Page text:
Accessibility isn't rocket science. Getting to purchase and use this product isn't as exclusive or hard to reach either. Its circulation has gone as far as salons and stores for one's buying convenience. Major salons in Lagos have started making use of just this product for the simple but vital reason of quality. But it's not only in Lagos one can have access to it, "Normally I have agent all over Lagos, but we also have agents in Osun State as well, we also have in Ibadan, Oyo state. Normally people go to the agent, the agent get the product from us and they have their own client that they sell to, we have saloons and shops about that sell our product as well.

"It comes in different varieties, depending on the range. Gold is the premium package. It is the mixture of the 100 percent human hair chocolate range. Its price range depending on the length as well, "the short one is about 3500 Naira and the longest is sold for 8000 and 12,500. There's also the velvet chocolate, which is the 50-50 types. It consist of 50 percent human hair and 50synthetic yet original like as well. Then the third, which is the most affordable, is the synthetic and which can be described as your average human hair in the market today. It also comes in different types, be it curly, wavy or straight. "

So far, customer's response to the product is overwhelming, "More than I expected", she says. It mostly comes from recommendation. References, "Yes to the people that know them because it cuts out the bureaucracy that comes with the other sales. I sell wholesale price and quality material. I get calls for my product from far and wide. I had a customer who actually went through my page on Facebook, took my number and called from Port Harcourt saying she was interested and actually wanted the product"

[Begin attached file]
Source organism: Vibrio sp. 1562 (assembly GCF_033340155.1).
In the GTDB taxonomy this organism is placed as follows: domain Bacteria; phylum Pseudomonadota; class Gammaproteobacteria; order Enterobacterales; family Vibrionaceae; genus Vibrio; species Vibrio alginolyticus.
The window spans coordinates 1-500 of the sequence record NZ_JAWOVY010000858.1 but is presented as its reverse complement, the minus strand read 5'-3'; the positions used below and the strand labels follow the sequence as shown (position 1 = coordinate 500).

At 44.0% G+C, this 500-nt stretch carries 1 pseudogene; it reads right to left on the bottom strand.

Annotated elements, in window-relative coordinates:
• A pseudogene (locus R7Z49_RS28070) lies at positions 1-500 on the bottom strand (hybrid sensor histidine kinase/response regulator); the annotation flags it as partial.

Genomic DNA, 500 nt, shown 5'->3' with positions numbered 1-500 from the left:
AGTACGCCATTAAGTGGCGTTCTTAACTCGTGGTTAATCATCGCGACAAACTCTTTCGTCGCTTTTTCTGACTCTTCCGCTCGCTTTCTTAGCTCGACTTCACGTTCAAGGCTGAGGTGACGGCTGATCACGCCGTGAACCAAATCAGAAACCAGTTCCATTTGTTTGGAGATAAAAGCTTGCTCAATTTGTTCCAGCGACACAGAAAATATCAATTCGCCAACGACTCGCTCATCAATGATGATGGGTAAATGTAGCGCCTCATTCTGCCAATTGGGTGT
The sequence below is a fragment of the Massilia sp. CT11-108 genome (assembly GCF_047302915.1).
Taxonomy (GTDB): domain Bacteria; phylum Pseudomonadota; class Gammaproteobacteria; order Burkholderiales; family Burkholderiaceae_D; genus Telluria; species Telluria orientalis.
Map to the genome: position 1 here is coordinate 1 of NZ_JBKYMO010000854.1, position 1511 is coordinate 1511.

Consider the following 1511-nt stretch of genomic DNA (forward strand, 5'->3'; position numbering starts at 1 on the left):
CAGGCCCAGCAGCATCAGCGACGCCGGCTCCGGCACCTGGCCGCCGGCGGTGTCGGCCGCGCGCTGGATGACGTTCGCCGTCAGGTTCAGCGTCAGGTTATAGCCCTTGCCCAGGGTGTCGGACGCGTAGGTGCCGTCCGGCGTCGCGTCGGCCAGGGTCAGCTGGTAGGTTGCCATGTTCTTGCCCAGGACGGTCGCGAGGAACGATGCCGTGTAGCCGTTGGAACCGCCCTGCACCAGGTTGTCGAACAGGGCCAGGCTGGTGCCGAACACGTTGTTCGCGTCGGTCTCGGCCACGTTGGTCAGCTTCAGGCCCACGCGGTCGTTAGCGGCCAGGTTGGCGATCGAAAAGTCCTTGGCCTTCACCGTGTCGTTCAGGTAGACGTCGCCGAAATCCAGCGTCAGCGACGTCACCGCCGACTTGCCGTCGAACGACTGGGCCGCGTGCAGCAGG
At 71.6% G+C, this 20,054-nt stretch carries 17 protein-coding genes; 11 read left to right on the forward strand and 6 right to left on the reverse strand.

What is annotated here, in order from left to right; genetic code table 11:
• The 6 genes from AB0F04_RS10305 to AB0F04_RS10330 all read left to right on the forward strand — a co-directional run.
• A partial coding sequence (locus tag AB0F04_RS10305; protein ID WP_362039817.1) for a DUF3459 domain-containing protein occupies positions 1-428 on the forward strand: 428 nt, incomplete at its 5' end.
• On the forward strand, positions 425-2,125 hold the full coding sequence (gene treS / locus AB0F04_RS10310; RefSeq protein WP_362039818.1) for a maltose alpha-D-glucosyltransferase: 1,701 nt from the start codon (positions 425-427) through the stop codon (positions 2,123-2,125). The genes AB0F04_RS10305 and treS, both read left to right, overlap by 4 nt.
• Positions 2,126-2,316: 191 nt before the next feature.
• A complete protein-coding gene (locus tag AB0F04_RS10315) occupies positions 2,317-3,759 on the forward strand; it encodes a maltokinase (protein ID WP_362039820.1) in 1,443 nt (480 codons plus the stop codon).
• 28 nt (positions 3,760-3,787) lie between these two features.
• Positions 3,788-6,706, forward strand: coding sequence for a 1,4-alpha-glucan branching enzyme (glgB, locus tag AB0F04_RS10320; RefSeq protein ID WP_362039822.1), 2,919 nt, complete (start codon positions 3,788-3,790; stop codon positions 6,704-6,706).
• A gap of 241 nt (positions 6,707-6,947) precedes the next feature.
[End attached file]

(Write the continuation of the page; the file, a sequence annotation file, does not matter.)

There is a package for everyone. Affordable, enough to flee from the deceits of hair vendors who go about selling original hair products in pretense as she revealed, "half of what is sold at Balogun market is fake. By the time you use the so-called Brazilian hair that is sold, it turns spongy after some months."

The affordability of the product is probably its niche. The fact that you can get a quality hair product and Nigerian as well from someone who understands the average Nigerian's hair is relieving. But what is more relieving is the fact that Bukola intends to launch her own wafting machine in Nigeria. "I've been manufacturing in Malaysia, though like I initially said, I buy my own raw material but I assemble In Europe. But now I'm bringing it to Lagos. Now you get the chance to re-weft your slacking weave, this is inevitable for all weave types, including the natural hair, at an affordable rate also. This machine will also wash and treat your weave. "

Though with an intention of empowering women, shifting from your regular merchant to one which proves to be better can be a bit of a drag at times and needs a lot of convincing to divert ones attention for good, but Bukola says, in as much as she would like her business to prosper, she's not "breaking anyone's back or ruin someone else's business. I'm just trying to shed some light on what is valuable and what's not and what's what investing in. A lot of people come with the impression of having brought weaves from Dubai, but Dubai doesn't produce hair. So it can't be original or quality. It's obviously fake or mixed. "